BATON ROUGE – Through a program called “Landslide,” The Cultural Landscape Foundation, or TCLF, draws immediate and lasting attention to threatened landscapes and unique features. Landslide both highlights and monitors at-risk landscapes and annual thematic listings to save this heritage for future generations.
In conjunction with the 2010 Landslide selections, “Every Tree Tells a Story,” LSU Hilltop Arboretum will host an outdoor signboard exhibit in the arboretum’s cathedral area of through April 30.
The exhibit highlights the history, threat and ways to become involved with 12 trees and tree collections across the country and in Puerto Rico. These horticultural specimens, many under threat, range from a two-centuries-old tulip poplar in Washington D.C., to the threatened tree canopy created by more than 6,000 Frederick Law Olmsted-era heritage trees in Louisville, Ky., to the 4,000 cherry trees in New Jersey’s Essex County Branch Brook Park, to the Rio Piedras ficuses that span seven highway lanes in San Juan, Puerto Rico; to the hundreds of pine trees in Wooded Weymouth Heights Subdivision in North Carolina, with carvings known as “boxes” made by former slaves. They stand as living reminders of our country’s past and have the potential to witness future generations.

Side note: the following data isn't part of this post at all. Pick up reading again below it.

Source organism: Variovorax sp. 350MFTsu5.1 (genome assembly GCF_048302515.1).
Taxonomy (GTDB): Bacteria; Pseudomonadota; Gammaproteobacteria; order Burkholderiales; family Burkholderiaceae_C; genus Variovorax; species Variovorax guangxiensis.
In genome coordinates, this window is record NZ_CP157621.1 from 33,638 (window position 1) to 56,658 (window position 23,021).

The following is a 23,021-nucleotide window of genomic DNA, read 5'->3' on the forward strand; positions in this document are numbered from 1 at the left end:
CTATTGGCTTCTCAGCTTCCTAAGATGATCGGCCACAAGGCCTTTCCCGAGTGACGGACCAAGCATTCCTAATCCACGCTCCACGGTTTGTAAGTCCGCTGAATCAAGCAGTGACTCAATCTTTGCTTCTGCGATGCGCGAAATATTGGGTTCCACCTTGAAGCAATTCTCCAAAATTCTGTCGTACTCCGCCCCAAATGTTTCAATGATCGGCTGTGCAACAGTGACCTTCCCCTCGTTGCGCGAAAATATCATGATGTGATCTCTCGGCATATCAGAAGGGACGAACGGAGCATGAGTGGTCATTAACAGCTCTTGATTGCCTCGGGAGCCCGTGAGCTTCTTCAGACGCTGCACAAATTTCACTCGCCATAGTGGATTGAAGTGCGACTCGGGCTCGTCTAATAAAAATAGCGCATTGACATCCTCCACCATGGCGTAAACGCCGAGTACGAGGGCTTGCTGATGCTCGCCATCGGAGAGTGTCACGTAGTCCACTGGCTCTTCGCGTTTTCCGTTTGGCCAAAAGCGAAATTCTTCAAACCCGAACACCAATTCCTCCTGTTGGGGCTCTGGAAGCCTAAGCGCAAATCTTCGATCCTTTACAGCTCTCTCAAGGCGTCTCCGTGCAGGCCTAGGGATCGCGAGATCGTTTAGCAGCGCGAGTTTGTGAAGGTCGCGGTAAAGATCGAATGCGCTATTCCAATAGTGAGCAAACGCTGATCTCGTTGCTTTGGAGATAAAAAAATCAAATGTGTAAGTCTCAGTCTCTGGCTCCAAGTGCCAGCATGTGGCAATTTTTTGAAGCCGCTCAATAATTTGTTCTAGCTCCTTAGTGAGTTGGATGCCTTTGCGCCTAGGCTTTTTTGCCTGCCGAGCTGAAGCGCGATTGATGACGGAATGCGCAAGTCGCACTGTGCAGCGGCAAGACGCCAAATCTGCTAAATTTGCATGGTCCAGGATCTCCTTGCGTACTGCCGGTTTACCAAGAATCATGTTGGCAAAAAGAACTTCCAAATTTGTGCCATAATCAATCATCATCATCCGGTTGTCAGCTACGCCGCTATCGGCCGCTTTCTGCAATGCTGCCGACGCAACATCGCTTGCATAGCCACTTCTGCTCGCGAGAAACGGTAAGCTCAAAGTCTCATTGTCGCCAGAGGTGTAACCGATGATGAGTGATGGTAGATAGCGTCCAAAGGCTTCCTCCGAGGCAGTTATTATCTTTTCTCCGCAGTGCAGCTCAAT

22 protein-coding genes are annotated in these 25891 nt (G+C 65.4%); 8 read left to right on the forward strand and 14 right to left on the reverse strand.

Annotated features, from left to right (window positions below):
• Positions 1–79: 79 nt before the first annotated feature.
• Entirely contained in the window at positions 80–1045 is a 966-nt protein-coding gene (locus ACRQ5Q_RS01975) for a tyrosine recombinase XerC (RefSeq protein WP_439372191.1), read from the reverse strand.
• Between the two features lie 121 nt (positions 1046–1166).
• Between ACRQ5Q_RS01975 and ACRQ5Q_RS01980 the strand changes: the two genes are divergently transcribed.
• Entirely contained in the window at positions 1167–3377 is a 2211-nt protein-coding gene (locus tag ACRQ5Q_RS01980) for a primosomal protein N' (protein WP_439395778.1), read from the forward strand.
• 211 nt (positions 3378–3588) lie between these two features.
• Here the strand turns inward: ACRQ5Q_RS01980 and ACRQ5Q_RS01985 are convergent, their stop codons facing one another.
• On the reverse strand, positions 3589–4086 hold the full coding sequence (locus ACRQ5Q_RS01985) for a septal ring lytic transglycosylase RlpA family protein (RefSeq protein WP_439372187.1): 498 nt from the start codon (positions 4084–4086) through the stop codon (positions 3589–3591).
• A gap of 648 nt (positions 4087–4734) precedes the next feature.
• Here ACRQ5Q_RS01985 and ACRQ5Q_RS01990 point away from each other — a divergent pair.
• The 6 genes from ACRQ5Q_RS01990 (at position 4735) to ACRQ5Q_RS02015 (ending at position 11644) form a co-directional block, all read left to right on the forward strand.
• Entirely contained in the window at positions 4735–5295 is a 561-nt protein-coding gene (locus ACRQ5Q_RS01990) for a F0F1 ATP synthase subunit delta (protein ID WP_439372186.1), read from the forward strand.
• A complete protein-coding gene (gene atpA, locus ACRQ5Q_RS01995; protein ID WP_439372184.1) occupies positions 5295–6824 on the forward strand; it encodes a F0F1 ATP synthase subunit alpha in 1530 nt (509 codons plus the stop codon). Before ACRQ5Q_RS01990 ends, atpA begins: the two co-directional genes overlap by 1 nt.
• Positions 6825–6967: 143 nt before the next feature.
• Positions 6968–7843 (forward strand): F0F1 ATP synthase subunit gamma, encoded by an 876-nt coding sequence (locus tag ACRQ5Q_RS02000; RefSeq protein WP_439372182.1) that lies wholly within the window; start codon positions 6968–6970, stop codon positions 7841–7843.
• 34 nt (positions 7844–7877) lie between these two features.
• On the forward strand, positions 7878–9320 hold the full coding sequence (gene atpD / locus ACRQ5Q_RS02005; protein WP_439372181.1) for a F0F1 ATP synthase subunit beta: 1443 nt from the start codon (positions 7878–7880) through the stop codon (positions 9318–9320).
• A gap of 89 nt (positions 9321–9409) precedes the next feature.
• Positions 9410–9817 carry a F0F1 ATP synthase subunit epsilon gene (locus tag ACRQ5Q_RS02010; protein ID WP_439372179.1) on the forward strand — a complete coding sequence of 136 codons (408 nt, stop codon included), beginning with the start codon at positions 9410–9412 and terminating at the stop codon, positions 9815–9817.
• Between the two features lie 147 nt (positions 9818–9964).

The exhibition has been made possible by generous support from presenting sponsor The Davey Tree Expert Company, and with additional support from Garden Design, American Photo, American Forests, Joseph & Sylvia Slifka Foundation and Susan Turner & Scott Purdin.
LSU’s Hilltop Arboretum, located at 11855 Highland Road in Baton Rouge, is open from dawn to dusk seven days a week. Admission is free.